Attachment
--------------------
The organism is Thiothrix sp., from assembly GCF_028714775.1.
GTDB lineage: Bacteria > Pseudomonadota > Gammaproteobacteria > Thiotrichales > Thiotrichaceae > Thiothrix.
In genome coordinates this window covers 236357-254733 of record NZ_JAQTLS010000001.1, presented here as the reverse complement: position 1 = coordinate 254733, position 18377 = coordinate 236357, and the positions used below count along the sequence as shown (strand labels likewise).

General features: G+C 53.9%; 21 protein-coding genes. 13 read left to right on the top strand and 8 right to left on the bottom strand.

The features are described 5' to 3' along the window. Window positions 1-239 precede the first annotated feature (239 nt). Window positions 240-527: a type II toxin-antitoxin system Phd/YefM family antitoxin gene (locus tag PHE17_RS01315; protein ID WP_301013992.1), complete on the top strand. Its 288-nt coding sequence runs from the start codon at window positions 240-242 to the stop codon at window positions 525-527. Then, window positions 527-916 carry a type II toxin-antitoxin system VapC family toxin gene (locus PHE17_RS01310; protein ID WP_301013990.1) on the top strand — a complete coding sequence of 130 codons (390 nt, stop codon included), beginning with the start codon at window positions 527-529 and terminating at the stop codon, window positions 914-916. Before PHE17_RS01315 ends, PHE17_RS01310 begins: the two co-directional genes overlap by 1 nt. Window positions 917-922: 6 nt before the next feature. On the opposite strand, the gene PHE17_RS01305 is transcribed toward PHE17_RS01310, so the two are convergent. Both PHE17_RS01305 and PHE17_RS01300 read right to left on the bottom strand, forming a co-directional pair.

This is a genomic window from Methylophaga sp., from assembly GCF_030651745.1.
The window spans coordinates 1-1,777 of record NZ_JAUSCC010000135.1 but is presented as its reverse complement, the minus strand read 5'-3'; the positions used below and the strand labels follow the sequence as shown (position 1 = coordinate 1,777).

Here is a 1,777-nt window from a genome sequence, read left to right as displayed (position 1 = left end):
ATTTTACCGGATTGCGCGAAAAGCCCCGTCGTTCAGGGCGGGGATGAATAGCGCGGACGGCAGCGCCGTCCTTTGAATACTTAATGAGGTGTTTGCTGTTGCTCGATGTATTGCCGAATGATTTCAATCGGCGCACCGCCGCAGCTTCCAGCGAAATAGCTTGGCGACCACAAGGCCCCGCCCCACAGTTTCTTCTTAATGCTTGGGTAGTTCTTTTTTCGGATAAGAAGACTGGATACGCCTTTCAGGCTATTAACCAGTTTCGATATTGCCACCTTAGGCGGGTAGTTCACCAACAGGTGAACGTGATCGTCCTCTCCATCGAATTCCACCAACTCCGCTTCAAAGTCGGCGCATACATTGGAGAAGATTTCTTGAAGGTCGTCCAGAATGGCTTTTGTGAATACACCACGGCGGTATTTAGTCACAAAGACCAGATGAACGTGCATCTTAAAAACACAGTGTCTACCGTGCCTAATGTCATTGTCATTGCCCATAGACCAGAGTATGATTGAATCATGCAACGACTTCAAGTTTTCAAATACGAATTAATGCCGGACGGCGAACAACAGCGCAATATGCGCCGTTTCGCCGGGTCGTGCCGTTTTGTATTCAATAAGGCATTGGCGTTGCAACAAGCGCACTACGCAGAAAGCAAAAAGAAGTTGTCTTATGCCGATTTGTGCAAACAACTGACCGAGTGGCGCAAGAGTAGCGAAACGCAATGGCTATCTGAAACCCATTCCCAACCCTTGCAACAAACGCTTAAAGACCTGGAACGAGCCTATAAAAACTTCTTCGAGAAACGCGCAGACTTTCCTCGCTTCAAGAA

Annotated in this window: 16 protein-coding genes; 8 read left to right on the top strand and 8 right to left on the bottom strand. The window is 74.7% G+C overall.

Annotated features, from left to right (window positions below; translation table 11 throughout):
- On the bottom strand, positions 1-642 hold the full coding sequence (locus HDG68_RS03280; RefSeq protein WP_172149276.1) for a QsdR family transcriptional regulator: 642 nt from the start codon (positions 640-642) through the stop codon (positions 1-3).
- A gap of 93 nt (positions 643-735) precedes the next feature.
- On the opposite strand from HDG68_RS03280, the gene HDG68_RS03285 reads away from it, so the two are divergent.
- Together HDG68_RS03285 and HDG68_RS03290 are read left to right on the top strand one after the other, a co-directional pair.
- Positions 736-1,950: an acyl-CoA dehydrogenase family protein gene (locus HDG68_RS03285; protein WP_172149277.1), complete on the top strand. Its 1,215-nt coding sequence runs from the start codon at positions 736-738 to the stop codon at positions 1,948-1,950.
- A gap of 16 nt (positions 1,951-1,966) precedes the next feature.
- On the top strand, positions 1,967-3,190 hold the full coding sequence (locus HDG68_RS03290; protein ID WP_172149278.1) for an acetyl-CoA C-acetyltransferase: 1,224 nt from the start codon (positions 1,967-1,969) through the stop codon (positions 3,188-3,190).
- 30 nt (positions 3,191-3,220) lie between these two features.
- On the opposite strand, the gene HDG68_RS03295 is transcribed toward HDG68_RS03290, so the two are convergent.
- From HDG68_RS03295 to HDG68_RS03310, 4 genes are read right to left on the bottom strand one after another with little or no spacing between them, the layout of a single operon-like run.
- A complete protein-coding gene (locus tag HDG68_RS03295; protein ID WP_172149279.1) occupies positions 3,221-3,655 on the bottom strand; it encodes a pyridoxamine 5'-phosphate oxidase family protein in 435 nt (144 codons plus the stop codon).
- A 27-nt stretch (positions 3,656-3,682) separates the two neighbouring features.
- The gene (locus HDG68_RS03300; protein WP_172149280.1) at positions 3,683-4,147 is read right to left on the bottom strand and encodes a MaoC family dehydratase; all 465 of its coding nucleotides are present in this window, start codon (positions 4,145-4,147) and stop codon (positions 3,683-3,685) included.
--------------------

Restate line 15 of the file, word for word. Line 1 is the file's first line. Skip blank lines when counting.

- Together HDG68_RS03285 and HDG68_RS03290 are read left to right on the top strand one after the other, a co-directional pair.